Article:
Lateral motion is one of the most interesting aspects of the game. While it’s possible to strafe the camera left and right, What Remains of Edith Finch is a lot more clever in its approach to sideways movement than your average walking simulator. The history of the Finch family is told through interactive gameplay vignettes. Generally unambiguous, often abstract, but always amusing, each one of these involve death in some way, shape, or form: getting hit by a train, falling off a cliff, drowning in a bathtub, and so on. These are the game’s real approach to lateral motion. The player character stays firmly in place, but the gamer journeys into the subjective experiences of Edith’s dearly departed family members. More than a few of these vignettes even play with lateral motion for dramatic effect: the cannery scene in particular is a heartbreaking tale of hopelessness and loss, but mechanically consists of dragging lifeless fish from the left side of your screen into a slicer on the right. (The imagination of the vignette’s protagonist, Lewis, takes care of the rest).
Similar to the game’s approach to lateral motion, What Remains of Edith Finch handles the passage of time at least partially through its gameplay vignettes. Many involve skipping through time: Milton’s tale is even told with an actual flip book. The bunker scene jumps decades forward with each one of Walter’s gulps. These show us the Finch house in all of its past and present glory, but the fourth dimension was explored by Giant Sparrow in other ways, too. The main storyline plays out over the course of a single day: the player character enters the house at dawn, but reaches the loft after dark. The closing scene skips over a certain amount of time as well. The latest member of the Finch family is shown laying flowers on Edith’s grave. The main storyline plays with time as much as the vignettes, but the game even bakes this fourth dimension into the level design. The architecture and interior design of the Finch house communicate the passage of time in several different ways. Cobbled together over generations, the building consists of additive modules like the school, observatory, and loft. These are perched up there on the roof. Turning them into slightly unsettling time capsules, many of these were sealed off when their occupants passed away. Breaking into them represents an act of archaeology that transcends time by its very nature.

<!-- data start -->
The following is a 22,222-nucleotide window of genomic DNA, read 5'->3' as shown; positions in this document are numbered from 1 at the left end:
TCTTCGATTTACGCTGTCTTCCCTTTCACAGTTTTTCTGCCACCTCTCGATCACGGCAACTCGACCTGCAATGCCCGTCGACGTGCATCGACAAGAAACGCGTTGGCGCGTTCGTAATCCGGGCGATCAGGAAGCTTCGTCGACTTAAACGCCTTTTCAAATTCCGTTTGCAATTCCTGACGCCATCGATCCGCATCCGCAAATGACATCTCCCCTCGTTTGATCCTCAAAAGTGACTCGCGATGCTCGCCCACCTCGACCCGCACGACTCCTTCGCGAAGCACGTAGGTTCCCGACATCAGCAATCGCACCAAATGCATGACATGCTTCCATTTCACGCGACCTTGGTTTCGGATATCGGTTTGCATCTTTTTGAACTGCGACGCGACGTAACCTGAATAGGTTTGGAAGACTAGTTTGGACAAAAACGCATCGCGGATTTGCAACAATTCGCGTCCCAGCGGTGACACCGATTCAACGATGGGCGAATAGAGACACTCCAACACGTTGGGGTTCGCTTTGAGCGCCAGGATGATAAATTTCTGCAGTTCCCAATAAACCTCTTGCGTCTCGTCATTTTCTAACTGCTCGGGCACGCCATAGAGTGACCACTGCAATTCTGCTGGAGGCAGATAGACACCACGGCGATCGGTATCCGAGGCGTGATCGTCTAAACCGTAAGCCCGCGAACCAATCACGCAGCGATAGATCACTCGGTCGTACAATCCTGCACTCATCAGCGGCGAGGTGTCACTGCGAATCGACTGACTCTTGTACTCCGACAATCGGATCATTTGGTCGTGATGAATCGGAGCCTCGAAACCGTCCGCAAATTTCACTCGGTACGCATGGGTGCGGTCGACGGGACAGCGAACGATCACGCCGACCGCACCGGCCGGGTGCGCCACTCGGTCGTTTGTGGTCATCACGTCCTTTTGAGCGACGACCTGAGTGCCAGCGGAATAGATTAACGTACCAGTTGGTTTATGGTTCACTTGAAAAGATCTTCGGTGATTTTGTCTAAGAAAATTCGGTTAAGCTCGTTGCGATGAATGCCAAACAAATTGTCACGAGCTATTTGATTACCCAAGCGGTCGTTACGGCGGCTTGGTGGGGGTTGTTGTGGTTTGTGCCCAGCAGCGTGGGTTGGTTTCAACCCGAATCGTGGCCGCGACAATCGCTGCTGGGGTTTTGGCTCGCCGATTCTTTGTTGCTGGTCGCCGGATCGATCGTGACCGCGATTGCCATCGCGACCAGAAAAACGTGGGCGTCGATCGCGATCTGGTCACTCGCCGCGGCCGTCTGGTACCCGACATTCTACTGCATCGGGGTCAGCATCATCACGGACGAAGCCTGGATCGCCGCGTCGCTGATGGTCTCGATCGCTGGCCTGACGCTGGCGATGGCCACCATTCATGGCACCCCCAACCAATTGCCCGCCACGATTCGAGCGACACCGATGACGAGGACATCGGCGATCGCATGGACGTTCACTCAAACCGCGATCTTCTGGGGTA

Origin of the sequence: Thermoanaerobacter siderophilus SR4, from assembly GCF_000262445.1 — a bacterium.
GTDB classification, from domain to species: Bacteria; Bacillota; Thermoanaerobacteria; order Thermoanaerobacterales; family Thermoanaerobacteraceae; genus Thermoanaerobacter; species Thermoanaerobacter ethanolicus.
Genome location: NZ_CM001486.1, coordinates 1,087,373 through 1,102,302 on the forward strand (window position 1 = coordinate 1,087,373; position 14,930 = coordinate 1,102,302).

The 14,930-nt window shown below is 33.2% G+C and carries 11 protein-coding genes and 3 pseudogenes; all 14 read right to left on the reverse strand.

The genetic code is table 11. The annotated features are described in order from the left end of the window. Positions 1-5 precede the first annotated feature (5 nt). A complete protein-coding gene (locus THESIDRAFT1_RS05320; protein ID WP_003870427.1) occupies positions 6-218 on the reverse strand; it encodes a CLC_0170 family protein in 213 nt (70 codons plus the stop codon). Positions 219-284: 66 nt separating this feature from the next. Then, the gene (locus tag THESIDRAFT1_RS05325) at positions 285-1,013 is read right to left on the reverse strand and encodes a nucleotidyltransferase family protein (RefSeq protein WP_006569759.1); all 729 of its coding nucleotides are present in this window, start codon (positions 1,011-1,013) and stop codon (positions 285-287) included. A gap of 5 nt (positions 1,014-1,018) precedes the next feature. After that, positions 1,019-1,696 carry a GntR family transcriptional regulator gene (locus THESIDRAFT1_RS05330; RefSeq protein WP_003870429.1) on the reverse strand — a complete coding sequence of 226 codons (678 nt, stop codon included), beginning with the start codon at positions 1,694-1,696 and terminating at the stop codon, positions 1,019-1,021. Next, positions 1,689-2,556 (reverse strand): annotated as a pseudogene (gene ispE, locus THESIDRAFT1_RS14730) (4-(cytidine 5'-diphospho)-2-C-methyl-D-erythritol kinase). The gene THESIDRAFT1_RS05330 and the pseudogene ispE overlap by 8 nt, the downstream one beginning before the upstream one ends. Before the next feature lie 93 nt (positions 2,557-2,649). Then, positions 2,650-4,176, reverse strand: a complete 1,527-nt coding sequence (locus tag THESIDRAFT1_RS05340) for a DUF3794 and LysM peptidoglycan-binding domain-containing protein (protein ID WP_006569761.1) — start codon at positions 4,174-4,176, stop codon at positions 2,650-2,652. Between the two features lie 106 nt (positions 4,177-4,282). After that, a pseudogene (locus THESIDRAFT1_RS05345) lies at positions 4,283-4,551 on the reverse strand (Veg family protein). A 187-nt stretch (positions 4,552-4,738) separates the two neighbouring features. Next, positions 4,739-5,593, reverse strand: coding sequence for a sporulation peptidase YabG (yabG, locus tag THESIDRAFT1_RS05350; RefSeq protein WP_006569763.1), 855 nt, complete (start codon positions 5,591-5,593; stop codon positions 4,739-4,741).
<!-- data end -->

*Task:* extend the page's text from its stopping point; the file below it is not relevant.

What Remains of Edith Finch may guide players through an exploration of these four dimensions, but there’s one question at this point which remains to be answered: what is it about the game’s spiraling track that lends it such meditative power? Spirals have been used for countless generations to create labyrinths. With a single course from beginning to end, labyrinths are not quite the same as mazes. These are actually a complex arrangement of branching paths designed to cause disorientation and confusion. Labyrinths on the other hand are meant to ease the mind and soothe stress. The most famous labyrinth is of course the mythical one built by Daedalus on the island of Crete, but these can be found all over the place: they’re inside Roman villas, Medieval cathedrals, and even modern gardens. Walking through them has been practiced as a form of meditation for thousands of years. Cutting a labyrinthine path around the Finch house, the simple spiral in this way plays a big part in Giant Sparrow’s multidimensional masterpiece. Allowing you to sink into a state of thoughtful contemplation, it frees your mind to explore the four dimensions of this whimsical work.
Originally published at www.slowrun.me.